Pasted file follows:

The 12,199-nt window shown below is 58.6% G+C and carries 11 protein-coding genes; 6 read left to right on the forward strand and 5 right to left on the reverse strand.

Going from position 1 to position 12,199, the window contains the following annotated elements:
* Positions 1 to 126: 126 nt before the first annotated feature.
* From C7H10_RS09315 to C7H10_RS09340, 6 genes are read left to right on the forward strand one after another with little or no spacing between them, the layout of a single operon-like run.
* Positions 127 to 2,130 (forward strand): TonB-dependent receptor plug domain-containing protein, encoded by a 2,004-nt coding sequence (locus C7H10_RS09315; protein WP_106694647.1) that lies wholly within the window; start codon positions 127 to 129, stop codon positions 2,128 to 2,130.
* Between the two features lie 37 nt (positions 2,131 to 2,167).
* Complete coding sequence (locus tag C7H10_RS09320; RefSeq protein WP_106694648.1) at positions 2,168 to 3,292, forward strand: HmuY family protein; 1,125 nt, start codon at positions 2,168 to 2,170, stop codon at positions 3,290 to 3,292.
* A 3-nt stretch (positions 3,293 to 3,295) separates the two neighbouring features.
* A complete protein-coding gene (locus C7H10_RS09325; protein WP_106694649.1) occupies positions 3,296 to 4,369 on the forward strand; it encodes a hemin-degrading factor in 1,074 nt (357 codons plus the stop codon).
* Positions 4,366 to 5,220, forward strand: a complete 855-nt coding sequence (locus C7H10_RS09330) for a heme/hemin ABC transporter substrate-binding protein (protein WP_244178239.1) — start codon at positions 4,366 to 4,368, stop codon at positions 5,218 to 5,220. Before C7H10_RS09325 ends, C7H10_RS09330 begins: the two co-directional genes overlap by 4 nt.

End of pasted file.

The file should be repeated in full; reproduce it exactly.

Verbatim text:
The 12,199-nt window shown below is 58.6% G+C and carries 11 protein-coding genes; 6 read left to right on the forward strand and 5 right to left on the reverse strand.

Going from position 1 to position 12,199, the window contains the following annotated elements:
* Positions 1 to 126: 126 nt before the first annotated feature.
* From C7H10_RS09315 to C7H10_RS09340, 6 genes are read left to right on the forward strand one after another with little or no spacing between them, the layout of a single operon-like run.
* Positions 127 to 2,130 (forward strand): TonB-dependent receptor plug domain-containing protein, encoded by a 2,004-nt coding sequence (locus C7H10_RS09315; protein WP_106694647.1) that lies wholly within the window; start codon positions 127 to 129, stop codon positions 2,128 to 2,130.
* Between the two features lie 37 nt (positions 2,131 to 2,167).
* Complete coding sequence (locus tag C7H10_RS09320; RefSeq protein WP_106694648.1) at positions 2,168 to 3,292, forward strand: HmuY family protein; 1,125 nt, start codon at positions 2,168 to 2,170, stop codon at positions 3,290 to 3,292.
* A 3-nt stretch (positions 3,293 to 3,295) separates the two neighbouring features.
* A complete protein-coding gene (locus C7H10_RS09325; protein WP_106694649.1) occupies positions 3,296 to 4,369 on the forward strand; it encodes a hemin-degrading factor in 1,074 nt (357 codons plus the stop codon).
* Positions 4,366 to 5,220, forward strand: a complete 855-nt coding sequence (locus C7H10_RS09330) for a heme/hemin ABC transporter substrate-binding protein (protein WP_244178239.1) — start codon at positions 4,366 to 4,368, stop codon at positions 5,218 to 5,220. Before C7H10_RS09325 ends, C7H10_RS09330 begins: the two co-directional genes overlap by 4 nt.